- Oral presentation
- Open Access
The double orifice valve technique to treat tricuspid valve incompetence
© Hetzer; licensee BioMed Central Ltd. 2013
- Published: 11 September 2013
This aims to illustrate and report a straightforward tricuspid valve (TV) repair technique employed for moderate or severe functional (normal valve with dilated annulus) or for primary /organic (Ebstein’s anomaly, leaflet or chordal retraction/tethering, with annular dilatation) tricuspid valve incompetence and its long-term outcome.
The double-orifice valve technique was employed on 73 patients (mean age 52.6±23.2 years) with severe tricuspid regurgitation: 3 post-transplant iatrogenic chordal rupture, 23 Ebstein's anomaly, and 47 solated severe TV incompetence. The basic principle is to reduce the distance between the coapting leaflets by creating two orifices. The degree and extent of creating a double valve orifice was determined by considering the minimal body surface area (BSA)-related acceptable TV diameter. Repair was accomplished by ledgeted mattress sutures from the middle of the true anterior annulus to a spot on the opposite septal annulus avoiding injury to the Bundle of His.The annular apposition divides the TV into having a larger anterior and a smaller posterior orifices, enabling valve closure. In adults, the diameter of the anterior valve orifice should be 23 to 25 mm, and the posterior orifice should be 15-18 mm.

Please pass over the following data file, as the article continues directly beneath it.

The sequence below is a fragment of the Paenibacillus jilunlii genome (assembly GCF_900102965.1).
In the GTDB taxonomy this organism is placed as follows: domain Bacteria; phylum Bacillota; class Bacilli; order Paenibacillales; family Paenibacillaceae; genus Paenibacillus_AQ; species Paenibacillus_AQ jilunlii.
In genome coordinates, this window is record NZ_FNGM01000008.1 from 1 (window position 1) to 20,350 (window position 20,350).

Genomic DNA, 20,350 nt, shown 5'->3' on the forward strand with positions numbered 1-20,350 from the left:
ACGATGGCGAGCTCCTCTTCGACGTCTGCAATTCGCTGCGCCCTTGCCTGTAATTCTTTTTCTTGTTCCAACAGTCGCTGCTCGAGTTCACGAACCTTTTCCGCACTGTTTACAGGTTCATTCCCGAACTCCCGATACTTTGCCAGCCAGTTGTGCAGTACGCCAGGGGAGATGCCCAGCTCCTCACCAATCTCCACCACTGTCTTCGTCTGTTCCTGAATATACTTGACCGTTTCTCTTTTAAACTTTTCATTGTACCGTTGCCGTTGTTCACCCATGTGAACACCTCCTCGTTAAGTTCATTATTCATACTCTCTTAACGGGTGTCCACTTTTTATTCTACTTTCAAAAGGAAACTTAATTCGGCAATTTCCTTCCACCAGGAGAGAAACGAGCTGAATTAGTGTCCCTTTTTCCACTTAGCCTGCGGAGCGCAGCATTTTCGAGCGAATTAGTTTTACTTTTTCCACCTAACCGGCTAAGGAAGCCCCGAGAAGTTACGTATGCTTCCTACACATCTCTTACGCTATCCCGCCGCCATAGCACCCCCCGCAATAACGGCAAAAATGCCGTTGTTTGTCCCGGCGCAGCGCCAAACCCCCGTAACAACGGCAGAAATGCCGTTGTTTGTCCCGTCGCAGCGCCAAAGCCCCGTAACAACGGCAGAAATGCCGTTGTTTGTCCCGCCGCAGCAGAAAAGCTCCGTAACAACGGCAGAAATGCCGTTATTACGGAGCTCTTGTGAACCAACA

At a mean follow-up of 4.1 years (range 1.5-12.4 years), there has been no reoperation for tricuspid valve insufficiency or stenosis. Reoperations done on 3 patients were indicated in one for aortic valve replacement 14 months postoperatively and in 2 for assist device implantation who eventually underwent heart transplantation 18 and 20 months aftert TV repair, respectively. Cumulative 12-year survival rate is 88%.
This technique is technically a straightforward repair to abolish TV incompetence with highly satisfactory results. It provides no pitfalls, if one keeps in mind the location of the conduction system, and neither residual regurgitation nor reoperation occurs.
This article is published under license to BioMed Central Ltd. This is an Open Access article distributed under the terms of the Creative Commons Attribution License (http://creativecommons.org/licenses/by/2.0), which permits unrestricted use, distribution, and reproduction in any medium, provided the original work is properly cited.